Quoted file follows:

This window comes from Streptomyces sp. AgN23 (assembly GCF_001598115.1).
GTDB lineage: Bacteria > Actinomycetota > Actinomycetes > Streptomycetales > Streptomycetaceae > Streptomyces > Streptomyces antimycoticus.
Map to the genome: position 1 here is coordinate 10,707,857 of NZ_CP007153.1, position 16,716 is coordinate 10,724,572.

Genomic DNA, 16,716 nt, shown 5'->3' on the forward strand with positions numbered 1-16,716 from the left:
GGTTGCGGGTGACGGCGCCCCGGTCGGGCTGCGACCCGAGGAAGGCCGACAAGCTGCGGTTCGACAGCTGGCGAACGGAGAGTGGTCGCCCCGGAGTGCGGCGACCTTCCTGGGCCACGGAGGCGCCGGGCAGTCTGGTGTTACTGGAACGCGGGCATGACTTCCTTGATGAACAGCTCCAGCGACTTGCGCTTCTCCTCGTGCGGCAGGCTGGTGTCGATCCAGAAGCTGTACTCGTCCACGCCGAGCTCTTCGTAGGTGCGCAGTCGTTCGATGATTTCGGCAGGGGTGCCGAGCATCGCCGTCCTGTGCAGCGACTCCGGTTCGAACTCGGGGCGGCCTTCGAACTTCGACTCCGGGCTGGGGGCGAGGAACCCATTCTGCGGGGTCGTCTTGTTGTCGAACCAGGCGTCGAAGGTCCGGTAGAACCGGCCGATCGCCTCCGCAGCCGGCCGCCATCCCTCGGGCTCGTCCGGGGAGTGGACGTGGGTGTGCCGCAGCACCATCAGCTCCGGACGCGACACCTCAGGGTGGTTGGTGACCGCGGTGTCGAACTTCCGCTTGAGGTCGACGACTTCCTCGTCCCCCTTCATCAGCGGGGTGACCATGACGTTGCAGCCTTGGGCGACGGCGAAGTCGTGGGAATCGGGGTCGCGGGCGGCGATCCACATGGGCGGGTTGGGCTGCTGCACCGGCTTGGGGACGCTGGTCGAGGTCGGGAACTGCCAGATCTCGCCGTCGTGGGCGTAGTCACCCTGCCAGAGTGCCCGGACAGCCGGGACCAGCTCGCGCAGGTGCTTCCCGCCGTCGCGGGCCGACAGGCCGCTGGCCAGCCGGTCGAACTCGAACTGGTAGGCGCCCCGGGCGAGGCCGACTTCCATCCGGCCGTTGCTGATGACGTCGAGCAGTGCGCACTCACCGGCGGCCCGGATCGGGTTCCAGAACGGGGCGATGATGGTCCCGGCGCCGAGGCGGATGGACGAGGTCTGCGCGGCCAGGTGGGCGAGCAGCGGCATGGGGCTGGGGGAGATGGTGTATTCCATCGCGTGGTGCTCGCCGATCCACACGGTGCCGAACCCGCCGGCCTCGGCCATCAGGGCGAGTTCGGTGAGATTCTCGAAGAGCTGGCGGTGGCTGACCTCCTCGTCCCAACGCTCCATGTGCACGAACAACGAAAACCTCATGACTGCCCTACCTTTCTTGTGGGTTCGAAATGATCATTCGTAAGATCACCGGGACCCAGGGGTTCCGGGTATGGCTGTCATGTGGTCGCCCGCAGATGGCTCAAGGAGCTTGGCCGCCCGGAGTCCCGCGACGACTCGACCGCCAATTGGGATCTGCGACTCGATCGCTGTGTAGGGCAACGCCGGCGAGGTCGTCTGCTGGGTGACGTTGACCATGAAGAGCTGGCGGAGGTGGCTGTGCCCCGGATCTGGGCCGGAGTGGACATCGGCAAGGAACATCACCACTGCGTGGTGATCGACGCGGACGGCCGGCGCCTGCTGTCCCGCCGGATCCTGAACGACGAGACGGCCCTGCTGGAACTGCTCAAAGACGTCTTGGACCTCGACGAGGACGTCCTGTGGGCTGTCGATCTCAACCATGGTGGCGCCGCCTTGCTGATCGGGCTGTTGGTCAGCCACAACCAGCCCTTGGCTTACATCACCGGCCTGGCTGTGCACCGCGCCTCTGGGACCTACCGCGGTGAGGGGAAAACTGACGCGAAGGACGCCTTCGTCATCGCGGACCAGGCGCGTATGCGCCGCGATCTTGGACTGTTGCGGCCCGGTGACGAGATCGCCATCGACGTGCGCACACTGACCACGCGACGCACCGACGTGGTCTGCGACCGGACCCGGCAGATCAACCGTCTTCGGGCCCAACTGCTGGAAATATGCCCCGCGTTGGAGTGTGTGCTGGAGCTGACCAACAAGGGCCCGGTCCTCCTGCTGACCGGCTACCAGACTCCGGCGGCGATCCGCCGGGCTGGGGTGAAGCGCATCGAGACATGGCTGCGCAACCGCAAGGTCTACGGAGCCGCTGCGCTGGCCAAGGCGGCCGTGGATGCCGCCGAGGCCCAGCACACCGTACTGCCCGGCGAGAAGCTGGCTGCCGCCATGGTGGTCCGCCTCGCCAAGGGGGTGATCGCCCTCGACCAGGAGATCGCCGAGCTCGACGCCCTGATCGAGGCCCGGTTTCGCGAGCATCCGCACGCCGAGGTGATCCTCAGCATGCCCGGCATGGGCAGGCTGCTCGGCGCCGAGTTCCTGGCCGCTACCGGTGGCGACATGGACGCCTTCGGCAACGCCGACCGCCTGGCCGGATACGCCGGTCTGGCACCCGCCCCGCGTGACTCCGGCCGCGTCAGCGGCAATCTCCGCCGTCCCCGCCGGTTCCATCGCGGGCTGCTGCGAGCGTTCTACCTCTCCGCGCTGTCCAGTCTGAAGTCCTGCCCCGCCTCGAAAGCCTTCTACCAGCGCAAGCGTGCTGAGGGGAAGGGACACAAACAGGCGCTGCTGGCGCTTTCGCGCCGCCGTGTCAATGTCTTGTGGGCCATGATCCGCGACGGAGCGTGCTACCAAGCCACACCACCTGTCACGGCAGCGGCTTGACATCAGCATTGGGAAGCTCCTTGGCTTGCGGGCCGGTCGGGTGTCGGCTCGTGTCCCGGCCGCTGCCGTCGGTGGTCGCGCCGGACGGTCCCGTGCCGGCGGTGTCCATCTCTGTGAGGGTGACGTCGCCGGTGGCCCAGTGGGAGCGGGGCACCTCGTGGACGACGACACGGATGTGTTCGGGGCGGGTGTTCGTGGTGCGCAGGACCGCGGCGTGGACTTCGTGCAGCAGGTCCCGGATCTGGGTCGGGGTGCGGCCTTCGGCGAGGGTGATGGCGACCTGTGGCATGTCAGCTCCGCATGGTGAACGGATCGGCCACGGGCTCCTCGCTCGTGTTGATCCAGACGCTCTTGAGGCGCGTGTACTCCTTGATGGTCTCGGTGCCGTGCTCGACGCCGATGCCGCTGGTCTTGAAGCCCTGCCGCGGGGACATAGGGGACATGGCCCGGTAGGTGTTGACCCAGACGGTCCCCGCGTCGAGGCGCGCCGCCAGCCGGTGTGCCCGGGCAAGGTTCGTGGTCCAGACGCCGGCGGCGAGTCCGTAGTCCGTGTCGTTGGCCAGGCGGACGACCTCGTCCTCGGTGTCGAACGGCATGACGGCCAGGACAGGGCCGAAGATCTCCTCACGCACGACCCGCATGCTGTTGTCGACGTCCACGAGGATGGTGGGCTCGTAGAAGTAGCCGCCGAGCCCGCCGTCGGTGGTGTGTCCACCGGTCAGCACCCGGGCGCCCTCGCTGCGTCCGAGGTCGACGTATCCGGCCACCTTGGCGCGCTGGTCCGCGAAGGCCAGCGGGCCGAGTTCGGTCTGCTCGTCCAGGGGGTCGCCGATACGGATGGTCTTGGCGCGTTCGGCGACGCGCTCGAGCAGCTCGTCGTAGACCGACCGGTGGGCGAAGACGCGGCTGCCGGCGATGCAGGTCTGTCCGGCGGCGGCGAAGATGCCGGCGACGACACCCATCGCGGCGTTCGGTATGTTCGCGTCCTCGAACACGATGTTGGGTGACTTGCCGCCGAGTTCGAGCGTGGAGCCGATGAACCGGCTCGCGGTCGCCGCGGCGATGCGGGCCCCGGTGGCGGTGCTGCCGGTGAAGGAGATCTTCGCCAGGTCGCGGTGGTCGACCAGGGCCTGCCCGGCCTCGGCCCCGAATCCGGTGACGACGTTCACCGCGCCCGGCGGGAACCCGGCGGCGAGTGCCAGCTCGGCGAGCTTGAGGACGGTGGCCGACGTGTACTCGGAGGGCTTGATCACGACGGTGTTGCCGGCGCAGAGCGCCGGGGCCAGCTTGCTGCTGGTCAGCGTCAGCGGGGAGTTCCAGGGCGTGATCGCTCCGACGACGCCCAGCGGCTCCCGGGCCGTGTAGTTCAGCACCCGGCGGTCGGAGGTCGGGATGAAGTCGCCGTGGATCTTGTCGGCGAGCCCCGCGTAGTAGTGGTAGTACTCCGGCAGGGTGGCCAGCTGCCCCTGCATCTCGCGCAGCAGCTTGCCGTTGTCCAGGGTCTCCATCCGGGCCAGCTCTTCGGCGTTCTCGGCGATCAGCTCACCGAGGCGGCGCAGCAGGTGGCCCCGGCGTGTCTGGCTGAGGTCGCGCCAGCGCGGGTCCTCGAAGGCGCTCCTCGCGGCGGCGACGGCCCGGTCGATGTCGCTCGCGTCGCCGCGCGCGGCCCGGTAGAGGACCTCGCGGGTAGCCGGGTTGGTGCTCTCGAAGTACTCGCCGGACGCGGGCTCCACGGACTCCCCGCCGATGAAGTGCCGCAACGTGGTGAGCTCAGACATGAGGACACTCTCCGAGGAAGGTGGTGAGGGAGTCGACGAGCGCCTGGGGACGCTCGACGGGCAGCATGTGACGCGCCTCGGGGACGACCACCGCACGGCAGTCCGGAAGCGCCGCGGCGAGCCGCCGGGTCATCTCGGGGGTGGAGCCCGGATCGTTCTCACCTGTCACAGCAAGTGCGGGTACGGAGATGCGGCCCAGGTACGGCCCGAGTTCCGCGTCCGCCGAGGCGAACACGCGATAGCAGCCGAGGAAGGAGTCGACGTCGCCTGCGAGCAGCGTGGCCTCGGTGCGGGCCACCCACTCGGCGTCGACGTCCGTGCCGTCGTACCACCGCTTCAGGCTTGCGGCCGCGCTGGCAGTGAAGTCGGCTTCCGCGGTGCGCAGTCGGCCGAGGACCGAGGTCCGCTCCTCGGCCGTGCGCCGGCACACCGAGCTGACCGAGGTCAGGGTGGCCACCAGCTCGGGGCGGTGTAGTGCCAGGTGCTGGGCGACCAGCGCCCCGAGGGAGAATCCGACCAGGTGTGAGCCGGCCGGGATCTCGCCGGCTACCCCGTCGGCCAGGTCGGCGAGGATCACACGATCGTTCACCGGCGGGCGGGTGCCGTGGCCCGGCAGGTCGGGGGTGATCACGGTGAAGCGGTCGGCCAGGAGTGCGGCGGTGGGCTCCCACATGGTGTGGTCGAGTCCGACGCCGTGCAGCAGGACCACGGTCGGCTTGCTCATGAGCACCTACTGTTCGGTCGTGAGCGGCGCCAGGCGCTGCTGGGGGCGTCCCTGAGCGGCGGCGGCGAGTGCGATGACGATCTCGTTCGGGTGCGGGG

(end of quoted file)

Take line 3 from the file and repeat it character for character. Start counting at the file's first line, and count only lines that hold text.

Map to the genome: position 1 here is coordinate 10,707,857 of NZ_CP007153.1, position 16,716 is coordinate 10,724,572.